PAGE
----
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How do organisms that stop growing in response to abiotic causes usually reactivate when the environment gets better?


Option: 1

By gradually increasing their metabolic rate over time


Option: 2

By consuming large amounts of food and water

Option: 3

By shedding their outer layers or shells


Option: 4

By rapidly returning to their normal level of activity and function

Answers (1)


Correct option (a)

When abiotic causes, such as dehydration or freezing temperatures, cause an organism to pause its metabolism, it usually resumes when the situation improves by gradually boosting its metabolic rate. The terms "reanimation" and "rehydration" describe this process.

The organism's metabolic functions slow down during suspension, enabling it to store energy and endure in a dormant state. The organism's tissues and organs may amass waste or sustain damage as a result of this, which also signifies that they are not operating normally.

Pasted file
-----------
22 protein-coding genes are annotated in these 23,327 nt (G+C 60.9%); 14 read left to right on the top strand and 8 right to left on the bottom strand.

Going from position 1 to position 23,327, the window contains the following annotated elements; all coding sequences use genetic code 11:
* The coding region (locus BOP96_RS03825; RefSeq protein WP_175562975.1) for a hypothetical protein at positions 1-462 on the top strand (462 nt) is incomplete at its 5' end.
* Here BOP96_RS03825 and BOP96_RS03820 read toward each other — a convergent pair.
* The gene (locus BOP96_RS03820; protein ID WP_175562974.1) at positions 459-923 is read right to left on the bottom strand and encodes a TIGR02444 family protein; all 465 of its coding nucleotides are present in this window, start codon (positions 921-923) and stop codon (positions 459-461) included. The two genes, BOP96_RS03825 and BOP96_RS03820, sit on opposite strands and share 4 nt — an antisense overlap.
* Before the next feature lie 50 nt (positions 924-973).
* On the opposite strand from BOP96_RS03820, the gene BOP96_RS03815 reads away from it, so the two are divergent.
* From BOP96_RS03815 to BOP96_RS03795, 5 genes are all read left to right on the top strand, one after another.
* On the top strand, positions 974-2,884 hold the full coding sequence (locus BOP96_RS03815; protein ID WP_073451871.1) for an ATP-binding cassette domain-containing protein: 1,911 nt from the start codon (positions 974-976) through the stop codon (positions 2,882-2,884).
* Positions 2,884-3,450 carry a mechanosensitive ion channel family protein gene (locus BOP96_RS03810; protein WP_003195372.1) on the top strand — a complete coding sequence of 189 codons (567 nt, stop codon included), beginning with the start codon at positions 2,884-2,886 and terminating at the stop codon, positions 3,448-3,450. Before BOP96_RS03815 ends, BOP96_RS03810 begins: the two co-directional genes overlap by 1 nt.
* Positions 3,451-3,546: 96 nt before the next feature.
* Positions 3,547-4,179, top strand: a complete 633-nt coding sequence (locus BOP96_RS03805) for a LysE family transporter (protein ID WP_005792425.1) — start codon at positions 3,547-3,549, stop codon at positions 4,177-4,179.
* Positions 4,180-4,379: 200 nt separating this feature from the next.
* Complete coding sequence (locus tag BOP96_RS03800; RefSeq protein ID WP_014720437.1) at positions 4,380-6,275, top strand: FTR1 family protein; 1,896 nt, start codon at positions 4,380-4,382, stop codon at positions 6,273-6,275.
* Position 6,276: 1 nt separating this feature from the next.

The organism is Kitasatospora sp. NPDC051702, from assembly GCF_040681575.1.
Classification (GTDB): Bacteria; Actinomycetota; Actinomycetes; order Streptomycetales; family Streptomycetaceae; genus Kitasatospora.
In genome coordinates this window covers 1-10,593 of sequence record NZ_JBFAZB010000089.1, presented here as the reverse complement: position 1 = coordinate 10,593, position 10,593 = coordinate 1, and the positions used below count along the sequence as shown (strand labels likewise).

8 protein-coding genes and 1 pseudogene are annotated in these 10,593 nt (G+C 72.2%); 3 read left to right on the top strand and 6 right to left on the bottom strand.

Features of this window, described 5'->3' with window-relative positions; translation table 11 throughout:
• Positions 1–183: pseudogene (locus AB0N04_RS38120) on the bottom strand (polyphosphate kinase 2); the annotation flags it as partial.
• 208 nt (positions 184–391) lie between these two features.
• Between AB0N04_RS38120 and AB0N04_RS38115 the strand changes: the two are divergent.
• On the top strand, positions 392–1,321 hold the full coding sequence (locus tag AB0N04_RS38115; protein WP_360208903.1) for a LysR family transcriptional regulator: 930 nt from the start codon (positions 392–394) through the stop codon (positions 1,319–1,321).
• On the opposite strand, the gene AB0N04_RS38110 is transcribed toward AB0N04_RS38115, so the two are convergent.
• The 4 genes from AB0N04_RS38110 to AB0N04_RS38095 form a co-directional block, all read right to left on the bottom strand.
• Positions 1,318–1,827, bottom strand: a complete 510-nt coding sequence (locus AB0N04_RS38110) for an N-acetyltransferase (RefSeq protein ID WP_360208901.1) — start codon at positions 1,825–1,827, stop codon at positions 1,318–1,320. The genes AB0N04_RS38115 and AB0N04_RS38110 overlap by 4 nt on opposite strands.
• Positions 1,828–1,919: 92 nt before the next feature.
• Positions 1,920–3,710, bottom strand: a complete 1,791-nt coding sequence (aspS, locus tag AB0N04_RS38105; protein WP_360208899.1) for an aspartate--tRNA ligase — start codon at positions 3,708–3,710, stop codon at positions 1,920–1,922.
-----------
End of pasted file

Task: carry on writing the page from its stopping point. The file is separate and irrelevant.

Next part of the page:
The organism must gradually ramp up its metabolic activity to repair any damage, remove waste products, and resume normal functioning when the situation improves, it is rehydrated, or it returns to a more favorable environment.

 The organism can adapt to the shifting environmental conditions and prevent further stress or harm thanks to this progressive increase in metabolic rate. An organism could be at risk of shock or other issues if it suddenly resumed its normal level of activity and function after a period of suspension. 

Therefore, the organism's ability to survive and recover depends on the slow, progressive process of boosting metabolic rate over time.

Option a is the correct answer. 

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